Seminar examined legal issues of driverless cars


Bryce Pilz, clinical assistant professor at U-M Law School; and Carrie Morton, deputy director of U-M Mobility Transformation Center, spoke at a seminar “Autonomous Vehicles:?The Opportunities and Challenges of Self-Driving Cars” in Troy. Pictured are (l-r) Richard Walawender, Miller Canfield; program moderator Nicole Tabin, Municipal Law Committee chair; Ibro Muhraemovic, head of Advanced Engineering for Continental North America; Emily Frascaroli, Ford Motor Co.; Pilz and Morton.

Photo by John Meiu

By Steve Thorpe
Legal News

Trying to pin down the issues and solutions on driverless cars is like driving through a strange city with no street signs.

“There are lots of questions. There are more questions every day,” said Emily Frascaroli, counsel for Ford Motor Company and one of their lead lawyers on the issue.

Not only are questions often hard to answer, but tomorrow you’ll be faced with a whole new set of questions.

“Just in the nine months we’ve been looking at these issues, we’ve struggled to find a static set of facts, which we could apply to law,” said Bryce Pilz, U-M clinical assistant law professor and a member of the University of Michigan’s Mobility Transformation Center. “Things are moving so quickly that everything we say today may shift tomorrow.”

They were two of the panelists in the presentation “Autonomous Vehicles Are Coming: Opportunities And Challenges” held March 2, at Automation Alley in Troy. The four-hour seminar, co-hosted by the Oakland County Bar Association, Miller Canfield, and Oakland County’s Automation Alley, examined the issues and challenges of self-driving cars.

 Kirk Steudle, director of the Michigan Department of Transportation in Lansing, was also on the panel, along with Carrie Morton, deputy director of U-M Mobility Transformation Center; Richard Walawender, corporate group co-leader and director of the International Practice and Automotive Practice Groups, Miller Canfield; Tom Kelly, COO and director of Entrepreneurship, Automation Alley; and Matt Gibb, deputy Oakland County executive. Each participant spoke for about 30 minutes and then all joined into a panel.

Topics  included the present and future state of Autonomous Vehicle technology and development; current public-private initiatives in helping development; issues related to legal liability; how local startups can participate; how Southeast Michigan can be a leader in development of the AV industry; how local government can encourage growth; franchising and regulating shared mobility providers of AVs; and regulating vehicle to infrastructure (V2I) connectivity.

A complex web of software, hardware, highway infrastructure, law, governmental cooperation and public acceptance will be necessary if autonomous vehicles are to become a reality. A lot of those things are advancing rapidly, but much still needs to be done.

Industry is doing its part and some of the most high-profile work is occurring on the West Coast. Michigan is in the fray, though, and the Big Three and major suppliers are hard at work making the concept a reality.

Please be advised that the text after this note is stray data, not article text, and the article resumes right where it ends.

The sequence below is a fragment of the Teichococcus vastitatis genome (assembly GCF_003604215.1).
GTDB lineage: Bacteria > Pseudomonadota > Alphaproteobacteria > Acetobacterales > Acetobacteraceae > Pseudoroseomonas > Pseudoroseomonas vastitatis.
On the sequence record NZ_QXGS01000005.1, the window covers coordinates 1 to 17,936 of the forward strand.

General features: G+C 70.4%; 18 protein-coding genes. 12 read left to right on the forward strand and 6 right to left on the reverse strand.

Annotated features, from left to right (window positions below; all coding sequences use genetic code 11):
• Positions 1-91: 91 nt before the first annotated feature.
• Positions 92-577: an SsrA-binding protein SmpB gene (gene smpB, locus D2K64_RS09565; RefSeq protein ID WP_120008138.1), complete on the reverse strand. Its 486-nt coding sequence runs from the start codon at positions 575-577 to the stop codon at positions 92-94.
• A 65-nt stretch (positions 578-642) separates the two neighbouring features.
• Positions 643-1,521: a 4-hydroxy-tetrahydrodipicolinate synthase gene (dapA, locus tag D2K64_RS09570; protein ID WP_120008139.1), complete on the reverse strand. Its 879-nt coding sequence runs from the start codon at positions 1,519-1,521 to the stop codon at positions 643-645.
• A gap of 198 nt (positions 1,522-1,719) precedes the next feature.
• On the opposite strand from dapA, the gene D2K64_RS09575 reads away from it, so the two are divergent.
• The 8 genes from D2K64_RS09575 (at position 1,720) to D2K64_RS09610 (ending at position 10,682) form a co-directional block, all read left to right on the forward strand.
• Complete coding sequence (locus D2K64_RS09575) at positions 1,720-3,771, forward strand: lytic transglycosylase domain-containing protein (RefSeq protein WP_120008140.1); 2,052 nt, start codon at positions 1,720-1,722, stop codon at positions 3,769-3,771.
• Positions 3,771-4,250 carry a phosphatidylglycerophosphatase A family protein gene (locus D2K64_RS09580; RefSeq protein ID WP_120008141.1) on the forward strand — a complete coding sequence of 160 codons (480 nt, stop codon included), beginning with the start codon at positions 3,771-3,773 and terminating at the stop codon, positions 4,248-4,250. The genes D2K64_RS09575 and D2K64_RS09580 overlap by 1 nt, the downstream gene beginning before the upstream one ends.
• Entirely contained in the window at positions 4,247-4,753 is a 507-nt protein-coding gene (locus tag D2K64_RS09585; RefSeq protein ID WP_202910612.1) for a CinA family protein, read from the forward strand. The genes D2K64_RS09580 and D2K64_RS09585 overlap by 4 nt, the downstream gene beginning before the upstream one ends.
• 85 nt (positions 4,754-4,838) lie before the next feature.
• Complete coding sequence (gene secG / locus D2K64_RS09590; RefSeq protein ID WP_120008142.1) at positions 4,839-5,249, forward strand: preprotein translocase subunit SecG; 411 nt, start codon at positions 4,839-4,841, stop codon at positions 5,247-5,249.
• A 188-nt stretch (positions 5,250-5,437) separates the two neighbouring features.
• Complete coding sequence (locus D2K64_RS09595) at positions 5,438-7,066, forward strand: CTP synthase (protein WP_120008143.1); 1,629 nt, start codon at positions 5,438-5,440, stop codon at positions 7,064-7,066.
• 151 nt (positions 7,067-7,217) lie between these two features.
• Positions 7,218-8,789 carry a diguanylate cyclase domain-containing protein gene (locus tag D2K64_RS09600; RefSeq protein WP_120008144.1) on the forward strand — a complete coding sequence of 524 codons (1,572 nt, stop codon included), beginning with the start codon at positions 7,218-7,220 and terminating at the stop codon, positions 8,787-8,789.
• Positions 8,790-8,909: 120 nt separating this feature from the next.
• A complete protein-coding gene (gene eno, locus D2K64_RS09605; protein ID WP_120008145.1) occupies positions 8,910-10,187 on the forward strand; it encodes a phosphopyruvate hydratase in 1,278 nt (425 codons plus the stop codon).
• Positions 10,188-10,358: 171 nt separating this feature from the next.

“Ford has been focused on automated vehicles for more than a decade,” said Frascaroli. “We’re really excited about all the research, dialogue and cooperation by various stakeholders and the industry.”

In addition to the technology required, an autonomous vehicle infrastructure will require a massive overhaul of laws at both the state and federal level. The complexity of that effort can be daunting.

“Why are so many lawyers involved in this technological development? This paradigm change?” asked Richard Walawender, senior principal and AV Practice Group Leader at Miller Canfield. “Never underestimate the ability of lawyers to overcomplicate things and throw a wrench in it.”

He joked about the explosion of legal complexity, but it provides both challenges and opportunities for attorneys and lawmakers.

“Not surprisingly, the laws in most states don’t mention driverless cars,” said Frascaroli. “And, until recently, it wasn’t even a topic of discussion. Most states that are now looking at it are receptive to having automated vehicles in their states. Many of the states are doing their best to encourage innovation in autonomous vehicles and are trying to make them safe.“

One area of consensus is that managing the burgeoning system and applying consistent rules across all 50 states will be one of the absolute requirements.

“There’s going to be some entity — whether government, public/private or private industry — involved in managing this system,” Pilz said. “NHTSA has said it believes it should be private entities. It’s a complicated, highly-integrated system with at least some of the players involved in managing it.”

And, shades of “Robocop,” there will have to be a digital monitor to spot autonomous vehicles that aren’t behaving .

“One of the questions is how do you revoke the credentials from a vehicle if it is malfunctioning or is a ‘bad actor’?” asked Pilz. “The system only works if you know that all the vehicles in it are sending legitimate signals several times every second.”